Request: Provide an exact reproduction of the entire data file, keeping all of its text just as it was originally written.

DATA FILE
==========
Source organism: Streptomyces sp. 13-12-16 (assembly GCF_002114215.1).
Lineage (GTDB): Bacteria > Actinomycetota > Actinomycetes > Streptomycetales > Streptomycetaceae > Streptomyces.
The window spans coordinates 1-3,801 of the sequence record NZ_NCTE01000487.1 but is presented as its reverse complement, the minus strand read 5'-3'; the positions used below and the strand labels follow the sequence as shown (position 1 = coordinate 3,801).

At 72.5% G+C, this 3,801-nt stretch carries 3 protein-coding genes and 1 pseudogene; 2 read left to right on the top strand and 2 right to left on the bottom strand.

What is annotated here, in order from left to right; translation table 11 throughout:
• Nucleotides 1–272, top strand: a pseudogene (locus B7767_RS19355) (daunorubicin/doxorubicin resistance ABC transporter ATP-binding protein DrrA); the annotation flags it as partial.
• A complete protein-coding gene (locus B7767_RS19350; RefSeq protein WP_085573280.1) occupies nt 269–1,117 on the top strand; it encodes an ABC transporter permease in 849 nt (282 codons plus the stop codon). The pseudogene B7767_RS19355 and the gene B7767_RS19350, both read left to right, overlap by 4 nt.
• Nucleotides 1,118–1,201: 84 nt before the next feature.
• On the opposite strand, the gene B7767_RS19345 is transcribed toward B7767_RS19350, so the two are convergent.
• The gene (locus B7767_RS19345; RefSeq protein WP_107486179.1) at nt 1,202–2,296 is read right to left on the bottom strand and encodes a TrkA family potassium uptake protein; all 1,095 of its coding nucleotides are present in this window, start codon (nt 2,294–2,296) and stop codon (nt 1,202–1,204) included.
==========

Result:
Source organism: Streptomyces sp. 13-12-16 (assembly GCF_002114215.1).
Lineage (GTDB): Bacteria > Actinomycetota > Actinomycetes > Streptomycetales > Streptomycetaceae > Streptomyces.
The window spans coordinates 1-3,801 of the sequence record NZ_NCTE01000487.1 but is presented as its reverse complement, the minus strand read 5'-3'; the positions used below and the strand labels follow the sequence as shown (position 1 = coordinate 3,801).

At 72.5% G+C, this 3,801-nt stretch carries 3 protein-coding genes and 1 pseudogene; 2 read left to right on the top strand and 2 right to left on the bottom strand.

What is annotated here, in order from left to right; translation table 11 throughout:
• Nucleotides 1–272, top strand: a pseudogene (locus B7767_RS19355) (daunorubicin/doxorubicin resistance ABC transporter ATP-binding protein DrrA); the annotation flags it as partial.
• A complete protein-coding gene (locus B7767_RS19350; RefSeq protein WP_085573280.1) occupies nt 269–1,117 on the top strand; it encodes an ABC transporter permease in 849 nt (282 codons plus the stop codon). The pseudogene B7767_RS19355 and the gene B7767_RS19350, both read left to right, overlap by 4 nt.
• Nucleotides 1,118–1,201: 84 nt before the next feature.
• On the opposite strand, the gene B7767_RS19345 is transcribed toward B7767_RS19350, so the two are convergent.
• The gene (locus B7767_RS19345; RefSeq protein WP_107486179.1) at nt 1,202–2,296 is read right to left on the bottom strand and encodes a TrkA family potassium uptake protein; all 1,095 of its coding nucleotides are present in this window, start codon (nt 2,294–2,296) and stop codon (nt 1,202–1,204) included.